Only three ships today. Facing north. Never seen so few. In the afternoon I watch you at the gym, see you furious with your body, remaking it, making it new. I want to be you, but I am afraid to remake myself that way. And I am suspicious of why you are doing it. To be beautiful enough to circulate on Ecstasy nights. I worry, cause you seem less comfortable in your body than when I first met you. Like a cat stretching to lick yourself, you seem anxious now, like someone who multi-tasks from sensation to sensation and never has enough.

Perhaps that's the way Ecstasy reconfigures you . . . perhaps it not only increases your threshold for sensations, it demands that you increase the sensations, makes you feel idle when there's not enough.

And I feel all contained, all tupperwared compared to your explosions, your frenzy. And I wonder if that's true. Why "closed" not "open"?

I told you once how I feel drawn to the freighters in the harbour, how they turn like synchronized swimmers with the tide changes, all facing south, all facing north, sometimes with their backs to us leaving but not moving. Suspended in motion.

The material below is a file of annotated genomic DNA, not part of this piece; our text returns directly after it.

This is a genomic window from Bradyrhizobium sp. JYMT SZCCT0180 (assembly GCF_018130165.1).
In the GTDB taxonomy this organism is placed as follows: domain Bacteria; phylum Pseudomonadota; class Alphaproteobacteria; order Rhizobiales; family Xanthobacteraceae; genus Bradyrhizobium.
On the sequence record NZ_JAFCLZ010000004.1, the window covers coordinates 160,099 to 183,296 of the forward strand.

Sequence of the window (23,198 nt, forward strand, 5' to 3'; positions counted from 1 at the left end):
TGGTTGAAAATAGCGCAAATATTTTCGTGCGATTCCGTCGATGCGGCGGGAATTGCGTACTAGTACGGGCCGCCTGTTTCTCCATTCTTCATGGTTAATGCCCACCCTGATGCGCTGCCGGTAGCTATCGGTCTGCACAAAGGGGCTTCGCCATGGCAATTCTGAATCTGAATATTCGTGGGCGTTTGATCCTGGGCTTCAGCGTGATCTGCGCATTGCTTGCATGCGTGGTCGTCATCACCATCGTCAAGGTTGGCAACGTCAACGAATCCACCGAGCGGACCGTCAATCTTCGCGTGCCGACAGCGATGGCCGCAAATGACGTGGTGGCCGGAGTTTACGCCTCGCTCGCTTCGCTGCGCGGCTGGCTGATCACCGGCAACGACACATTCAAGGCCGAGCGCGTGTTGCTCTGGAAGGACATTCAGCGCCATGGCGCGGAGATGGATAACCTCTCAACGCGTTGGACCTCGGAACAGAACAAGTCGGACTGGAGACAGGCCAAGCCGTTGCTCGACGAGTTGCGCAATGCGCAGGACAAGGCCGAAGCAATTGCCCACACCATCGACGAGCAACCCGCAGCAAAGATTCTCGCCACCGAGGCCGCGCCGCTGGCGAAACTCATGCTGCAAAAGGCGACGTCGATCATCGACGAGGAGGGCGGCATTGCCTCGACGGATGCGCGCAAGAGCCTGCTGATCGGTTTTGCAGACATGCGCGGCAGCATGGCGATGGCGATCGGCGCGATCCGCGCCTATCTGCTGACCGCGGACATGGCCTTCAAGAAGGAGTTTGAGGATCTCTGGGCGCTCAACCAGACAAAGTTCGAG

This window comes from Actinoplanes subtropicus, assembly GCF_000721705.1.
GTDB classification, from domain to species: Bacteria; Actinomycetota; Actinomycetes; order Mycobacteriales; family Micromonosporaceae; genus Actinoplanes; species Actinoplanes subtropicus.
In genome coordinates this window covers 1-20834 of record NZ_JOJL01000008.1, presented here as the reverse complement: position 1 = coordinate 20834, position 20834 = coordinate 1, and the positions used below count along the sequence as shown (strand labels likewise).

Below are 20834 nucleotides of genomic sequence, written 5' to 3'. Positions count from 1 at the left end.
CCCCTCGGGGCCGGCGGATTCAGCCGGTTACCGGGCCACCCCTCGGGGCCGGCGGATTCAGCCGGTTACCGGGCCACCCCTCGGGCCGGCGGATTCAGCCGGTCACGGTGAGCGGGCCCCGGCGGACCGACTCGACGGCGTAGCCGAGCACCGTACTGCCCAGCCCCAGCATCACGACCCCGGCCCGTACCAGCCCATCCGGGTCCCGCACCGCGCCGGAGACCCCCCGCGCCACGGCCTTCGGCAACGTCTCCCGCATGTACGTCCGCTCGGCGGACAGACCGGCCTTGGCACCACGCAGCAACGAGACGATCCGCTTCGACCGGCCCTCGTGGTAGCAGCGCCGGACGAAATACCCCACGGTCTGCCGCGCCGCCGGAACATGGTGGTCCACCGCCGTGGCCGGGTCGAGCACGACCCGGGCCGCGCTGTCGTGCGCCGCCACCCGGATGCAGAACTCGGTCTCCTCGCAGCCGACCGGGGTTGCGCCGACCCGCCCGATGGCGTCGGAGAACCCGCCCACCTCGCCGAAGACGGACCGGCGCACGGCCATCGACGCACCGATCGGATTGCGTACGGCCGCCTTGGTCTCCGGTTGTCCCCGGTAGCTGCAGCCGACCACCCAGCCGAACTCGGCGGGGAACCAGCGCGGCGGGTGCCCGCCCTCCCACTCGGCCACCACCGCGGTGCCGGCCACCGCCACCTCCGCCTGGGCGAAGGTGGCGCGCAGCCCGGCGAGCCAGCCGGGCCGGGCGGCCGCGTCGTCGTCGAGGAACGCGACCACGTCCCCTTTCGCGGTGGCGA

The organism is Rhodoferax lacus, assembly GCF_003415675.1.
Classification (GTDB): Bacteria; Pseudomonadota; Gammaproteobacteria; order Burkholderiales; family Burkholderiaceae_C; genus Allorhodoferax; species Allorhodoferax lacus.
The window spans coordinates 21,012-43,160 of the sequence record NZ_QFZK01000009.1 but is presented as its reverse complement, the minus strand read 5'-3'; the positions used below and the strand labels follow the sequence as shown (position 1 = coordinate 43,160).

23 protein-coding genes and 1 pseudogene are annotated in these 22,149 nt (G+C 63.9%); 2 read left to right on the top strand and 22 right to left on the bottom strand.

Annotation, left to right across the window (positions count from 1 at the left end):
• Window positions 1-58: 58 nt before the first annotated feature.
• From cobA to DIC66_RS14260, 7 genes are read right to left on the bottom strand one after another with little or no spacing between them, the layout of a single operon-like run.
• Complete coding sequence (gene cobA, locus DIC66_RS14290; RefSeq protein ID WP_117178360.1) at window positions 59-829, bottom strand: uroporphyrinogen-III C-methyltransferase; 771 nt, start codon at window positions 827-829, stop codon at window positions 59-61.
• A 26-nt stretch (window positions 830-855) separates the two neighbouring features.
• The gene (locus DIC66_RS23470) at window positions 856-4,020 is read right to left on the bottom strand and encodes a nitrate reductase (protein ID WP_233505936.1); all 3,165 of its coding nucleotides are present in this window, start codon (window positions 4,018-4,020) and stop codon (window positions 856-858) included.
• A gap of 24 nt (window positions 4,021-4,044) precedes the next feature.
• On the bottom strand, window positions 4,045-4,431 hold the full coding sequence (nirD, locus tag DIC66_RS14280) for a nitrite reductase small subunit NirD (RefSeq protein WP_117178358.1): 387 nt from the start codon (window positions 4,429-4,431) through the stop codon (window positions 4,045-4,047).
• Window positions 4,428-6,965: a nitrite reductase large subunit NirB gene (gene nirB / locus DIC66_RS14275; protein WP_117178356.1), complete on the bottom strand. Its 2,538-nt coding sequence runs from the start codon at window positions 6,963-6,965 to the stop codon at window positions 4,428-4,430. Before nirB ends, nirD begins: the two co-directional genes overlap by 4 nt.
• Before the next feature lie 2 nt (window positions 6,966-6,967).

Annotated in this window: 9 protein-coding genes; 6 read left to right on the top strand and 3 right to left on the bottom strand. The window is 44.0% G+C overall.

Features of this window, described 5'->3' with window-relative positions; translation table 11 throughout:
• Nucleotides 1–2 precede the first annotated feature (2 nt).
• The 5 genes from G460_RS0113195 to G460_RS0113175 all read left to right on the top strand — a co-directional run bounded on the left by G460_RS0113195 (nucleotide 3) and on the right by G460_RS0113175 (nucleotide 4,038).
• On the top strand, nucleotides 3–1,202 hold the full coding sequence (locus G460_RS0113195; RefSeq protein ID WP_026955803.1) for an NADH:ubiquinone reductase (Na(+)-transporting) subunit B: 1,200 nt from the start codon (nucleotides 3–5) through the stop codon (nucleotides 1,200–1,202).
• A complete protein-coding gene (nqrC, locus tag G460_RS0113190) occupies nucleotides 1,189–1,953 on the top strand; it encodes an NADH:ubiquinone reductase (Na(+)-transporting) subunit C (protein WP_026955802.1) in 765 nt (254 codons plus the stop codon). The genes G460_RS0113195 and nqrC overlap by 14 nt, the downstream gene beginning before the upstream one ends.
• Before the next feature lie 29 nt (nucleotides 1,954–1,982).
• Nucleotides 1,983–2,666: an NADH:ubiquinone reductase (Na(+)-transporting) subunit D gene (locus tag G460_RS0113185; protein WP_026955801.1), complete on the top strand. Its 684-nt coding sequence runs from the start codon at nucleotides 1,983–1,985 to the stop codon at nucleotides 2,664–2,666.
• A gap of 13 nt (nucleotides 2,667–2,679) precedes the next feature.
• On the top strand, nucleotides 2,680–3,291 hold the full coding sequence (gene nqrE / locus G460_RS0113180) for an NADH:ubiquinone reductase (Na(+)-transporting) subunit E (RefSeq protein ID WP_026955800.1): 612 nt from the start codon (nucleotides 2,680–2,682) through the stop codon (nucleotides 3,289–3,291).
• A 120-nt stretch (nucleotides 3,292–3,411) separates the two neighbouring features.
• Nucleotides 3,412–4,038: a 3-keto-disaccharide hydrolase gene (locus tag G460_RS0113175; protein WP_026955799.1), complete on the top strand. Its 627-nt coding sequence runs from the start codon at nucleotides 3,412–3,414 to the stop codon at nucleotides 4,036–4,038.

My lover is afraid that if he left me I would get together with you, and I'm afraid that if I keep grinding my teeth at night they will break into shards and pieces, and it seems it would be the worst thing in the world, to be here without a smile. The way people who think they have bad teeth don't part their lips when they smile.

And you wrote a poem about my lover's hands, the strength of them, "paws" you said. And I wonder how you separate that from the knowledge that he hit me that night, backhanded. But it wasn't his stupidity that bothered me, not the suddenly articulate well of his angry marrow, but the appearance of it all. And I want to call my mother and say "I am the woman you never let yourself become," for she kicked my father out before he could hit her, though sometimes words leave larger marks.